You are here: HomeNews2017 08 10Article 568435

General News of Thursday, 10 August 2017

Source: primenewsgh.com

Stop waiting for Special Prosecutor and deal with corruption - Akufo-Addo told

Executive Officer of the Ghana Integrity Initiative(GII), Linda Ofori Kwafo has asked President Nana Akufo-Addo to immediately deal with issues of corruption that have surfaced during his early days in office and stop waiting for the Office of the Special Prosecutor's bill to be passed.

According to the GII boss, the President would lose the goodwill that ensured his victory in the 2016 elections if corruption is not tackled immediately.

Speaking on the sideline of a round table discussion on good corporate governance in Accra, Madam Kwafo said Ghanaians cannot wait for the passage of the bill before corrupt acts are punished.

"If care is not taken, the goodwill with which the President convinced many of Ghanaians to vote for him on the grounds of dealing with the canker would be lost," she stated.

She stressed that the action must be now and Ghanaians must immediately see something happening as far as dealing with corruption is concerned.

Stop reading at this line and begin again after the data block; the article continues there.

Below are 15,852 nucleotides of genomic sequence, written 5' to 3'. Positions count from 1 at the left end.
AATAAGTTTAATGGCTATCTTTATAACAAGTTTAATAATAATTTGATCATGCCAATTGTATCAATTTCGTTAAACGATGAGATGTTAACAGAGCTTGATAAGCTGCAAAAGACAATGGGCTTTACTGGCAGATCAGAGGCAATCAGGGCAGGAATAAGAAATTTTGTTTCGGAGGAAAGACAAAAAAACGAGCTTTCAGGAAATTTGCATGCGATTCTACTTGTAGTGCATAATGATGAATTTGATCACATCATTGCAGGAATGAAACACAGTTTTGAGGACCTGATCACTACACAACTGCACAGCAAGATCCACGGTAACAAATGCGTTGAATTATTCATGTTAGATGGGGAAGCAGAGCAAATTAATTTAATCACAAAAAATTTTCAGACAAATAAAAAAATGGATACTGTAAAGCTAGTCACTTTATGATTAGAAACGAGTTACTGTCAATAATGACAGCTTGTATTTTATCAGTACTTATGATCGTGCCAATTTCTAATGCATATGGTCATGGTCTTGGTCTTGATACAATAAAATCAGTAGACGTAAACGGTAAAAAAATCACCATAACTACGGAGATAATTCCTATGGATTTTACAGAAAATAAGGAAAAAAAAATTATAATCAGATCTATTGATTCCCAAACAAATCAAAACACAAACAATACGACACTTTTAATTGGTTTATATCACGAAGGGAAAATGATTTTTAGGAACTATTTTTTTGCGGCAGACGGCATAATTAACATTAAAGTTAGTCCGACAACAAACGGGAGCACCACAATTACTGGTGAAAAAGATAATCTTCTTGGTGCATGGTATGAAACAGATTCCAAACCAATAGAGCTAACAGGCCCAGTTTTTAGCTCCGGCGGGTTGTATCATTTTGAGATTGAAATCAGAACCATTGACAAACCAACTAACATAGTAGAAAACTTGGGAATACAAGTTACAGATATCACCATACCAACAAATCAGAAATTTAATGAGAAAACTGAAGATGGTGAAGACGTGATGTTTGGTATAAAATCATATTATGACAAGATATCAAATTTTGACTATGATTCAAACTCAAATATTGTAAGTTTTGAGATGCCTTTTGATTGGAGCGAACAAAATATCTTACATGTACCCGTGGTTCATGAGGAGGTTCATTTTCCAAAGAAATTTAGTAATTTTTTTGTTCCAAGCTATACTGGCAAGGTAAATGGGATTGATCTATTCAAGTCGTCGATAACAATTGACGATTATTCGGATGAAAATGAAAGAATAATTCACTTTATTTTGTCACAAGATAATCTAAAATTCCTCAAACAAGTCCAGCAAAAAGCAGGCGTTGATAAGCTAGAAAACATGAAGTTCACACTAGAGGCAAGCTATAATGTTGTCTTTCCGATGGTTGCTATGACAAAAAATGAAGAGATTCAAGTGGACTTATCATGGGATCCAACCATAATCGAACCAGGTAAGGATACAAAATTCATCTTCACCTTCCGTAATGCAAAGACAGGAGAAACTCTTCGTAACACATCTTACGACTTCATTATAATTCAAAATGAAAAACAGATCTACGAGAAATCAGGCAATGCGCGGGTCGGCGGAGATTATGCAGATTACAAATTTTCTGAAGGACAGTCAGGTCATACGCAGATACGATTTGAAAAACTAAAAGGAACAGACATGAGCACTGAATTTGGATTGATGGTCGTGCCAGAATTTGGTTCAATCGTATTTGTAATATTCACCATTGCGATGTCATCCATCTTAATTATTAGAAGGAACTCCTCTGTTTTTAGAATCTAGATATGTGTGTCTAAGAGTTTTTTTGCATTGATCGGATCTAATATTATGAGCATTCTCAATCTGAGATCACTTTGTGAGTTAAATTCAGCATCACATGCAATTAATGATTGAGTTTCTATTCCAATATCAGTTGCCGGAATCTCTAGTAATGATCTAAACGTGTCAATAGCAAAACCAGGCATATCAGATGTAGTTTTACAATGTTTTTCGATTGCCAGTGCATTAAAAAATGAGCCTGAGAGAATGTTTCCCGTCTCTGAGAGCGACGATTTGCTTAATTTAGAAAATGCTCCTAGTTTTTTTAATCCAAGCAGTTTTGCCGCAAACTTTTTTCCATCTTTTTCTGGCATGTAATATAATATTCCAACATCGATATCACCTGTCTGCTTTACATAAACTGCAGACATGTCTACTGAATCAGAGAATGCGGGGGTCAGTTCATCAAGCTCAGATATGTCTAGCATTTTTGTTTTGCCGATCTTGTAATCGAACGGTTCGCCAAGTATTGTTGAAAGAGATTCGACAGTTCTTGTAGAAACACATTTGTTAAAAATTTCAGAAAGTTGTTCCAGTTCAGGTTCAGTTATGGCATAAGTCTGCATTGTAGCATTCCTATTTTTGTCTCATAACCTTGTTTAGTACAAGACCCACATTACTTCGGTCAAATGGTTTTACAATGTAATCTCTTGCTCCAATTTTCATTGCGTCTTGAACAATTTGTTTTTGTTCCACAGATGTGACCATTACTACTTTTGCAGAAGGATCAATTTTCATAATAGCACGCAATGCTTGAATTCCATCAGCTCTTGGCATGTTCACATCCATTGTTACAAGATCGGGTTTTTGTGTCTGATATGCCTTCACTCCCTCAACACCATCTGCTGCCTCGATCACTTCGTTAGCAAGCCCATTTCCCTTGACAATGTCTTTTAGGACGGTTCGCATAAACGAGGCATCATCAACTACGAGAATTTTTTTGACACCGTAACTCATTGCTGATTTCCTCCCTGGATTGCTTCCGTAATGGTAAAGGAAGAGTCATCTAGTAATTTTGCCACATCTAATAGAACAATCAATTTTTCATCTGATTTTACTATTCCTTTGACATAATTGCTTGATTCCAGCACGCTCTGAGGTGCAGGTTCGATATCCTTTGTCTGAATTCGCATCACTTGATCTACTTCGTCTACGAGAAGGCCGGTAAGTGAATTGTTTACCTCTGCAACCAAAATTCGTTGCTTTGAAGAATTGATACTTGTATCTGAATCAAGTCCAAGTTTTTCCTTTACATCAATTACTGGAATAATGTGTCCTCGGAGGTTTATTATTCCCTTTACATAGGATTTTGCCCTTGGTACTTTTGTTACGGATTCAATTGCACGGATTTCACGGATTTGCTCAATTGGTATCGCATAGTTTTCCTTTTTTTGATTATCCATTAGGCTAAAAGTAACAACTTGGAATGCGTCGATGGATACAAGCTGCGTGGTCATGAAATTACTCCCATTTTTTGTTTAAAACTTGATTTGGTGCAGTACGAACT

Ghanaians she said, believe in the law and its framework and wish the President employs the available laws to punish corrupt officials, adding, there are several allegations of corruption that have come to the fore since the new government took office, but it appears Ghana is marking time in dealing with those issues.

President Akufo-Addo has maintained that the creation of the Office of the Special Prosecutor's office will take away the perception or reality of partisanship in the area of public prosecution.

But the attempt to set up the office suffered a hitch in Parliament after the Minority vehemently raised issues of procedural breaches.

Read also: Gov’t withdraws controversial Special Prosecutor Bill from Parliament

They argued the Bill ought to have gone through the 14-day mandatory period of maturity after gazetting and publication before being laid.

The GII Executive director joins calls by some legal practitioners who have said the Attorney General must be allowed to deal with issues of corruption instead of waiting for the Office of the Special Prosecutor.